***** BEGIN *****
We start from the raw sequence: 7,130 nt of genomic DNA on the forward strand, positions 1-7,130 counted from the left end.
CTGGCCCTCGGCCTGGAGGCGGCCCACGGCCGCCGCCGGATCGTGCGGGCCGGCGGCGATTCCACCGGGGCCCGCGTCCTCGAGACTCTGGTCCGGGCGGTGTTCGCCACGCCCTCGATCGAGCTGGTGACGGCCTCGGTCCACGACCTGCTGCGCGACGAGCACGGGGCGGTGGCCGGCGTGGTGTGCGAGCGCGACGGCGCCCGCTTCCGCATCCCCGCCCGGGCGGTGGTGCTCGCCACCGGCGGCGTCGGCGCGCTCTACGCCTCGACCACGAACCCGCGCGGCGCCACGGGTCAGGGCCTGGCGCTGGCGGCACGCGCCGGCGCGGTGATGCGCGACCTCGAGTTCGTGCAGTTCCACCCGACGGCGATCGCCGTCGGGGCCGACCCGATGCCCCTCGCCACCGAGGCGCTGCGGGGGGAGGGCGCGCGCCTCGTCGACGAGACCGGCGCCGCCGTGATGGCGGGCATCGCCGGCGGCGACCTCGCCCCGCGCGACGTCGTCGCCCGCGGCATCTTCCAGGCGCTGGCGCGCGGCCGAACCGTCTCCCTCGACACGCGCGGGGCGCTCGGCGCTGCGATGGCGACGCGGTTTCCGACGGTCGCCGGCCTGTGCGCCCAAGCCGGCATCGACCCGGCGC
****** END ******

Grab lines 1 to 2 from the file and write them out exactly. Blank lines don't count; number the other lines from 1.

We start from the raw sequence: 7,130 nt of genomic DNA on the forward strand, positions 1-7,130 counted from the left end.
CTGGCCCTCGGCCTGGAGGCGGCCCACGGCCGCCGCCGGATCGTGCGGGCCGGCGGCGATTCCACCGGGGCCCGCGTCCTCGAGACTCTGGTCCGGGCGGTGTTCGCCACGCCCTCGATCGAGCTGGTGACGGCCTCGGTCCACGACCTGCTGCGCGACGAGCACGGGGCGGTGGCCGGCGTGGTGTGCGAGCGCGACGGCGCCCGCTTCCGCATCCCCGCCCGGGCGGTGGTGCTCGCCACCGGCGGCGTCGGCGCGCTCTACGCCTCGACCACGAACCCGCGCGGCGCCACGGGTCAGGGCCTGGCGCTGGCGGCACGCGCCGGCGCGGTGATGCGCGACCTCGAGTTCGTGCAGTTCCACCCGACGGCGATCGCCGTCGGGGCCGACCCGATGCCCCTCGCCACCGAGGCGCTGCGGGGGGAGGGCGCGCGCCTCGTCGACGAGACCGGCGCCGCCGTGATGGCGGGCATCGCCGGCGGCGACCTCGCCCCGCGCGACGTCGTCGCCCGCGGCATCTTCCAGGCGCTGGCGCGCGGCCGAACCGTCTCCCTCGACACGCGCGGGGCGCTCGGCGCTGCGATGGCGACGCGGTTTCCGACGGTCGCCGGCCTGTGCGCCCAAGCCGGCATCGACCCGGCGC